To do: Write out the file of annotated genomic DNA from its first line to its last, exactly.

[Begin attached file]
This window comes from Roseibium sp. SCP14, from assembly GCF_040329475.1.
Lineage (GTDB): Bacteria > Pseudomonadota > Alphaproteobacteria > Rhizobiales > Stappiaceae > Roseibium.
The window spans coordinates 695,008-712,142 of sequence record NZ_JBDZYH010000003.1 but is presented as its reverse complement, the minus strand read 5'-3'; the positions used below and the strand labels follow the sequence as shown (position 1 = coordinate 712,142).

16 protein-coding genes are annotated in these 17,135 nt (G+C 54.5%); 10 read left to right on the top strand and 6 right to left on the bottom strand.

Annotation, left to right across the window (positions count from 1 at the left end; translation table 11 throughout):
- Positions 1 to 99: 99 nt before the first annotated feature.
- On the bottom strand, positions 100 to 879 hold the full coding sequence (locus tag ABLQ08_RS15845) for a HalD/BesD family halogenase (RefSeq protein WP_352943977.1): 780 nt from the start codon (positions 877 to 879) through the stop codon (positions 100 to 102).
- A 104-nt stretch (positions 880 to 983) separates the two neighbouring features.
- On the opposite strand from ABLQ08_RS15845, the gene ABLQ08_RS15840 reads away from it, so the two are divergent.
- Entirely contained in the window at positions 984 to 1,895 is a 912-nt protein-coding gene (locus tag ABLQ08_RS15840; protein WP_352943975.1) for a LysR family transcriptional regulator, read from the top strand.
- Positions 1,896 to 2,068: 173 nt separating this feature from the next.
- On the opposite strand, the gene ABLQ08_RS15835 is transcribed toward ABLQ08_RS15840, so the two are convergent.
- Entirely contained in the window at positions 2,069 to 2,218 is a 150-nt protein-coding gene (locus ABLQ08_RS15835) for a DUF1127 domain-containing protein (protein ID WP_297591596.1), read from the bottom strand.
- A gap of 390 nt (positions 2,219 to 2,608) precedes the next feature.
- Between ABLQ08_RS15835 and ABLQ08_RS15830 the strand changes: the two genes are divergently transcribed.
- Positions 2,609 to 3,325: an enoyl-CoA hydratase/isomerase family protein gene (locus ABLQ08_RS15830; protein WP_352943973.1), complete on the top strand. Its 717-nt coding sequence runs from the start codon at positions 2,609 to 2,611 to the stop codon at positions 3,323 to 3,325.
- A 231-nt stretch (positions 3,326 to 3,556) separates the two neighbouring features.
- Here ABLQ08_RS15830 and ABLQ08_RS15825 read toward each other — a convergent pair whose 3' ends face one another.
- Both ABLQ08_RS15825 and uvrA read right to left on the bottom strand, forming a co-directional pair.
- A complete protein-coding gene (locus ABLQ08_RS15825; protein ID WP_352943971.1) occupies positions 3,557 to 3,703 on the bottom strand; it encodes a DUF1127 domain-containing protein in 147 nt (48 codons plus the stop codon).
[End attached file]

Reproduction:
This window comes from Roseibium sp. SCP14, from assembly GCF_040329475.1.
Lineage (GTDB): Bacteria > Pseudomonadota > Alphaproteobacteria > Rhizobiales > Stappiaceae > Roseibium.
The window spans coordinates 695,008-712,142 of sequence record NZ_JBDZYH010000003.1 but is presented as its reverse complement, the minus strand read 5'-3'; the positions used below and the strand labels follow the sequence as shown (position 1 = coordinate 712,142).

16 protein-coding genes are annotated in these 17,135 nt (G+C 54.5%); 10 read left to right on the top strand and 6 right to left on the bottom strand.

Annotation, left to right across the window (positions count from 1 at the left end; translation table 11 throughout):
- Positions 1 to 99: 99 nt before the first annotated feature.
- On the bottom strand, positions 100 to 879 hold the full coding sequence (locus tag ABLQ08_RS15845) for a HalD/BesD family halogenase (RefSeq protein WP_352943977.1): 780 nt from the start codon (positions 877 to 879) through the stop codon (positions 100 to 102).
- A 104-nt stretch (positions 880 to 983) separates the two neighbouring features.
- On the opposite strand from ABLQ08_RS15845, the gene ABLQ08_RS15840 reads away from it, so the two are divergent.
- Entirely contained in the window at positions 984 to 1,895 is a 912-nt protein-coding gene (locus tag ABLQ08_RS15840; protein WP_352943975.1) for a LysR family transcriptional regulator, read from the top strand.
- Positions 1,896 to 2,068: 173 nt separating this feature from the next.
- On the opposite strand, the gene ABLQ08_RS15835 is transcribed toward ABLQ08_RS15840, so the two are convergent.
- Entirely contained in the window at positions 2,069 to 2,218 is a 150-nt protein-coding gene (locus ABLQ08_RS15835) for a DUF1127 domain-containing protein (protein ID WP_297591596.1), read from the bottom strand.
- A gap of 390 nt (positions 2,219 to 2,608) precedes the next feature.
- Between ABLQ08_RS15835 and ABLQ08_RS15830 the strand changes: the two genes are divergently transcribed.
- Positions 2,609 to 3,325: an enoyl-CoA hydratase/isomerase family protein gene (locus ABLQ08_RS15830; protein WP_352943973.1), complete on the top strand. Its 717-nt coding sequence runs from the start codon at positions 2,609 to 2,611 to the stop codon at positions 3,323 to 3,325.
- A 231-nt stretch (positions 3,326 to 3,556) separates the two neighbouring features.
- Here ABLQ08_RS15830 and ABLQ08_RS15825 read toward each other — a convergent pair whose 3' ends face one another.
- Both ABLQ08_RS15825 and uvrA read right to left on the bottom strand, forming a co-directional pair.
- A complete protein-coding gene (locus ABLQ08_RS15825; protein ID WP_352943971.1) occupies positions 3,557 to 3,703 on the bottom strand; it encodes a DUF1127 domain-containing protein in 147 nt (48 codons plus the stop codon).